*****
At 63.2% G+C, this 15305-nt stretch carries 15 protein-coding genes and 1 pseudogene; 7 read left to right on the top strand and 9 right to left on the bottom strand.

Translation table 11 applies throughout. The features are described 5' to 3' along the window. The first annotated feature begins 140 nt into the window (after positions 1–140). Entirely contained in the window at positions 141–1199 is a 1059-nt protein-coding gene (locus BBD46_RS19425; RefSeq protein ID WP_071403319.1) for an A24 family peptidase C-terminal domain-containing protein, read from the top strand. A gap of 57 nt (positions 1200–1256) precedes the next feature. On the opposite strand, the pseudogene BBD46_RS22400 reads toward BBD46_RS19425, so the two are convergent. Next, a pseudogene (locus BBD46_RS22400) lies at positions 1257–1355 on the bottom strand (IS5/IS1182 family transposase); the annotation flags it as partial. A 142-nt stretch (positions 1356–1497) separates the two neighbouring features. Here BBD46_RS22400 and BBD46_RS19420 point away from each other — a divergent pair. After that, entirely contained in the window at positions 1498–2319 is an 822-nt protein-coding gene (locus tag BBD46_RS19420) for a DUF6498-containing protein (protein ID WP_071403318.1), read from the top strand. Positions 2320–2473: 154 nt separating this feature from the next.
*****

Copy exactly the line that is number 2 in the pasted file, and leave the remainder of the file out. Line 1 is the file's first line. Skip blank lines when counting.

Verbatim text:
Translation table 11 applies throughout. The features are described 5' to 3' along the window. The first annotated feature begins 140 nt into the window (after positions 1–140). Entirely contained in the window at positions 141–1199 is a 1059-nt protein-coding gene (locus BBD46_RS19425; RefSeq protein ID WP_071403319.1) for an A24 family peptidase C-terminal domain-containing protein, read from the top strand. A gap of 57 nt (positions 1200–1256) precedes the next feature. On the opposite strand, the pseudogene BBD46_RS22400 reads toward BBD46_RS19425, so the two are convergent. Next, a pseudogene (locus BBD46_RS22400) lies at positions 1257–1355 on the bottom strand (IS5/IS1182 family transposase); the annotation flags it as partial. A 142-nt stretch (positions 1356–1497) separates the two neighbouring features. Here BBD46_RS22400 and BBD46_RS19420 point away from each other — a divergent pair. After that, entirely contained in the window at positions 1498–2319 is an 822-nt protein-coding gene (locus tag BBD46_RS19420) for a DUF6498-containing protein (protein ID WP_071403318.1), read from the top strand. Positions 2320–2473: 154 nt separating this feature from the next.